Kingsman: The Secret Service

This is one of those meta experiences that so often crop up in films these days. It is a film about spies that references James Bond, Jason Bourne and Jack Bauer, yet it engages in the same over the top story telling and effects that it is simultaneously lampooning. Having done the same thing to Fairy Tales with “Stardust” and Comic Books with “Kick Ass”, director Matthew Vaughn now turns to a new genre with this hyper violent exercise in adrenaline based movies. Oh, and just so you know, he pulls it off brilliantly.

The opening credits will make you giggle with the use of exploding pieces of an ancient fort, blowing onto the screen to form the credit titles. All of this is scored with Dire Straights “Money for Nothing”, yeah that’s the way you do it. Colin Firth is is Harry Hart, codename Galahad, an agent of the privately organized intelligence and espionage agency that borrows from every cartoon spy film of the sixties and makes the idea of a gentleman spy come to life. Firth was once imagined as a James Bond replacement, and the fact that his boss “Arthur” is played by Michael Caine, the working class Bond of the Harry Palmer films, makes the whole thing even more delicious.

Newcomer Taron Egerton plays the hard knock, working class son of an earlier protege of Galahad, rough around the edges but ready to be polished. Early parts of the movie and recurring sequences focus on the recruitment and testing process of likely “Kingsman” material. As the job interview begins, a threat to the world by well meaning but crazy billionaire tech guru Valentine, sends the regular agents out in the field to investigate. Samuel Jackson plays a George Soros/Al Gore hybrid with a distinct lisp and an aversion to seeing the violence that he himself wants. As Hart crosses swords with Valentine, they engage in a parody of cliches from most spy movies of this variety. In their interactions they even discuss the Bond films that feature megalomaniac rich guys who play villain to the English spy, and they both play with those roles effectively.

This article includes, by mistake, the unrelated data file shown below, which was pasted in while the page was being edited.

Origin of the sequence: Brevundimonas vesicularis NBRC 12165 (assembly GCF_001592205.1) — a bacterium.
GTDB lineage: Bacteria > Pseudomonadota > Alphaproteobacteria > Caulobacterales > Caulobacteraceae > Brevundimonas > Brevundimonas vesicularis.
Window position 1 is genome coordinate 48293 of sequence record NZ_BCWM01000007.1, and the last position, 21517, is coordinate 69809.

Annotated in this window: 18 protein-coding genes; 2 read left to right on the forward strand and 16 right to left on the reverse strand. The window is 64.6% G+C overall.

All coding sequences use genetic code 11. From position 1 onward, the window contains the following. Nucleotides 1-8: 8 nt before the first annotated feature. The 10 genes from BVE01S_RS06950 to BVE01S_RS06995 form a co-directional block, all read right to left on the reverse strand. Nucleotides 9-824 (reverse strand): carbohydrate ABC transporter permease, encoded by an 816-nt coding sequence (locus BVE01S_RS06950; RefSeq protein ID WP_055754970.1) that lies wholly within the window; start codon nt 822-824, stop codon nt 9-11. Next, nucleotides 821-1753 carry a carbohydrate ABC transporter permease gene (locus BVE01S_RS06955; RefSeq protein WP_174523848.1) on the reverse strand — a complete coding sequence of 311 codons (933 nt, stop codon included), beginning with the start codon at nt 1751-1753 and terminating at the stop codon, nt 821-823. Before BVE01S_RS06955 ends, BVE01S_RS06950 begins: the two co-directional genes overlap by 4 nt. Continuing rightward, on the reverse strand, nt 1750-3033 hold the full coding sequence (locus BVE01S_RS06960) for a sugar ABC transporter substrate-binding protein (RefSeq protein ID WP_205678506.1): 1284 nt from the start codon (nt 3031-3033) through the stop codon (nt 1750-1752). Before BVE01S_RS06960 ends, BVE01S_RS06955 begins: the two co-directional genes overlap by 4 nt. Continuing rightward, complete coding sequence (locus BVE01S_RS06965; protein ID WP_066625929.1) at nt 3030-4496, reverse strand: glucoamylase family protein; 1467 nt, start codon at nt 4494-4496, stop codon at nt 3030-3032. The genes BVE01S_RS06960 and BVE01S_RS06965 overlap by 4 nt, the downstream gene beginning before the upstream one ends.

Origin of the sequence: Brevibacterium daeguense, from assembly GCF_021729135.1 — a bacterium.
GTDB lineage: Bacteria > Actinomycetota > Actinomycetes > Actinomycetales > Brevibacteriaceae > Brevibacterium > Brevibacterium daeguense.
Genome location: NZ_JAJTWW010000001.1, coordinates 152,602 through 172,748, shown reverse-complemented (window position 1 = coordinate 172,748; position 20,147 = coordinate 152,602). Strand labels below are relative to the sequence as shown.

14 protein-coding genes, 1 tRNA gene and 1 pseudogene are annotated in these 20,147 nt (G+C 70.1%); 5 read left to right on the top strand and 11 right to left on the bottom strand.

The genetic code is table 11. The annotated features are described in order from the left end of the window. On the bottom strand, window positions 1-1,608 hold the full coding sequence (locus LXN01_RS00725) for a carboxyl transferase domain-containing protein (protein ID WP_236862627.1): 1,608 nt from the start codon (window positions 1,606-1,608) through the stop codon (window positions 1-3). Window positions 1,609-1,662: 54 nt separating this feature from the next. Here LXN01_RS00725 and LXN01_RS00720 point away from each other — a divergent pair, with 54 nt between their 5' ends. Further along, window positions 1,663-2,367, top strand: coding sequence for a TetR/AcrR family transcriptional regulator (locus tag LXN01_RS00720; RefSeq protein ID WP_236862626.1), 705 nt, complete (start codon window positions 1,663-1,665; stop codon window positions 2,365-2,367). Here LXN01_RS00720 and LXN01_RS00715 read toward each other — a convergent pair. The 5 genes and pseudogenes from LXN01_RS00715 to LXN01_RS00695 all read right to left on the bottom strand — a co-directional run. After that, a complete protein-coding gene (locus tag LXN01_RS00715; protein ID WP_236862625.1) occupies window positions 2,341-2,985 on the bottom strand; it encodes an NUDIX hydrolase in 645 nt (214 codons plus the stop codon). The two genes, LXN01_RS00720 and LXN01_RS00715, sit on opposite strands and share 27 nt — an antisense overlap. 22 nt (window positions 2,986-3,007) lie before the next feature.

If your liberal sensibilities are easily offended, you may want to stay away from this. Jackson’s character is a rich genius with an evil plan to save the world from global warming. He attempts to recruit influential leaders and celebrities from around the world to be part of his new world order. Visualize the Socialist/Green/Celebrity Environmentalists as the dupes that will populate the Earth like Drax’s genetic specimens in “Moonraker” or Stromberg’s mermen in “The Spy Who Loved Me”. This is the biggest drubbing of liberal sacred cows since “Team America”. The Kingsman might seem reactionary to some, invoking as they do the names of Margaret Thatcher and Ronald Reagan. They even use a piece of equipment supposedly part of the loathed Strategic Defense Initiative [referred to as the Star Wars satellite system] to fight back against the plans of the villain.